As we reflect on the passing year and express wishes for a safe and happy new year, Alfred Tennyson's poem "In Memoriam" has special meaning. The poem was written after the passing of a dear friend, Arthur Henry Hallam in 1833 at age 22. Tennyson's poem stretches 2,916 lines organized into 133 sections. It took him 17 years to compose.
The first two verses of the hymn, "Ring Out, Wild Bells" come from the first two stanzas where the bells signal the end of the old year and the beginning of the new with the invitation to let the old year go. Tennyson then in the subsequent stanzas invites us to ring out and let go of the challenges of the time with the tolling of the bells, all of which are appropriate for our day.
"Ring out the grief that saps the mind,"
"Ring out the feud of rich and poor,"
"Ring out a slowly dying cause, And ancient forms of party strife;"
"Ring out the want, the care, the sin, The faithless coldness of the times;"
"Ring out false pride in place and blood, The civic slander and the spite;
"Ring out old shapes of foul disease;"
"Ring out the narrowing lust of gold;"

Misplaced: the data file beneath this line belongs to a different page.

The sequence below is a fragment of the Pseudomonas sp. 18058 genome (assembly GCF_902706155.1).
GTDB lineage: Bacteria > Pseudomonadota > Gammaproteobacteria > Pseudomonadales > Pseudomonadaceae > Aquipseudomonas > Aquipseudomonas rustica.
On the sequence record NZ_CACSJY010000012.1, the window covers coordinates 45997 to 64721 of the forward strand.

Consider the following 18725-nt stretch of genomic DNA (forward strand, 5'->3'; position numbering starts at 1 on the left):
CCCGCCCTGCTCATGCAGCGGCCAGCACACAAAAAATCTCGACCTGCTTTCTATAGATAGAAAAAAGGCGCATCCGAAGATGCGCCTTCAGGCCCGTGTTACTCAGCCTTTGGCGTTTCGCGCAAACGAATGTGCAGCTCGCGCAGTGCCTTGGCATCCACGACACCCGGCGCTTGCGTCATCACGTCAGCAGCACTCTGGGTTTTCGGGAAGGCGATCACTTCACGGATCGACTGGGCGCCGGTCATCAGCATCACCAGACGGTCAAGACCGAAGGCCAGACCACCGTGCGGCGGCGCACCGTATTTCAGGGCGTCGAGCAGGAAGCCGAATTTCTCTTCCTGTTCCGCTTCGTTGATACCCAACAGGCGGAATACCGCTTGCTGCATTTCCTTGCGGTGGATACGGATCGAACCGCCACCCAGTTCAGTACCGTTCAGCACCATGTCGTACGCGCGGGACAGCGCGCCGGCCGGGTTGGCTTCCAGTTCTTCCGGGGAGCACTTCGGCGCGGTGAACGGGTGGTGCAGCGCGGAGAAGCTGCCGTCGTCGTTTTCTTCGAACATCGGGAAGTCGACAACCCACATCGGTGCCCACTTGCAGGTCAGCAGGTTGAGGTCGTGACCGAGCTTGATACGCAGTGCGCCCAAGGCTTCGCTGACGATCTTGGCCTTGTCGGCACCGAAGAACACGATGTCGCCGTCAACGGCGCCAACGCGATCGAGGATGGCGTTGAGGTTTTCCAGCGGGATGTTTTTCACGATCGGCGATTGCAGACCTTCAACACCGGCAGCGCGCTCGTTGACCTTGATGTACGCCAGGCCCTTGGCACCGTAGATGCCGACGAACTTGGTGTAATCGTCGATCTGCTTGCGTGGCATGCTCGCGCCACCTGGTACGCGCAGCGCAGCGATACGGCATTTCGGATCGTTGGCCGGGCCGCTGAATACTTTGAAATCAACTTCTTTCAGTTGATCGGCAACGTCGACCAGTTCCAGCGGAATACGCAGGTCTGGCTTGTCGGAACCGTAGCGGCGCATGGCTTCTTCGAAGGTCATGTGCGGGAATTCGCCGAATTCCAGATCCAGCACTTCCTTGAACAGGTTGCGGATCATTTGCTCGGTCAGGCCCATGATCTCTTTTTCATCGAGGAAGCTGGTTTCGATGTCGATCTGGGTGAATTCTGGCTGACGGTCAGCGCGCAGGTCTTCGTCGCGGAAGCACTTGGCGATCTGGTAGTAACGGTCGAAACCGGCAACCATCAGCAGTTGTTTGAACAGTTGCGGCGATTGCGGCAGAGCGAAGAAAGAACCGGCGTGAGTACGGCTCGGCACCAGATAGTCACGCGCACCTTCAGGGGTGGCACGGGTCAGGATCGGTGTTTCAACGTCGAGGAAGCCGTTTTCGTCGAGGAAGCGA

"Ring out the thousand wars of old,"
Tennyson, simultaneously invites us to ring in our better natures and hope for a redeemed future and the prophesied Millennium:
"Ring in the true."
"Ring in redress to all mankind."
"Ring in the nobler modes of life, With sweeter manners, purer laws."
"Ring in the common love of good."
"Ring in the thousand years of peace."
"Ring in the Christ that is to be."
Tennyson understood that the teachings of Jesus Christ were the solution to the challenges of their day. As we face grief, feuds, political strife, indifference, pride, pandemic, and war in our day, Tennyson's assertion still rings true. We too can look forward to peace and remember that there is much good in the year ahead.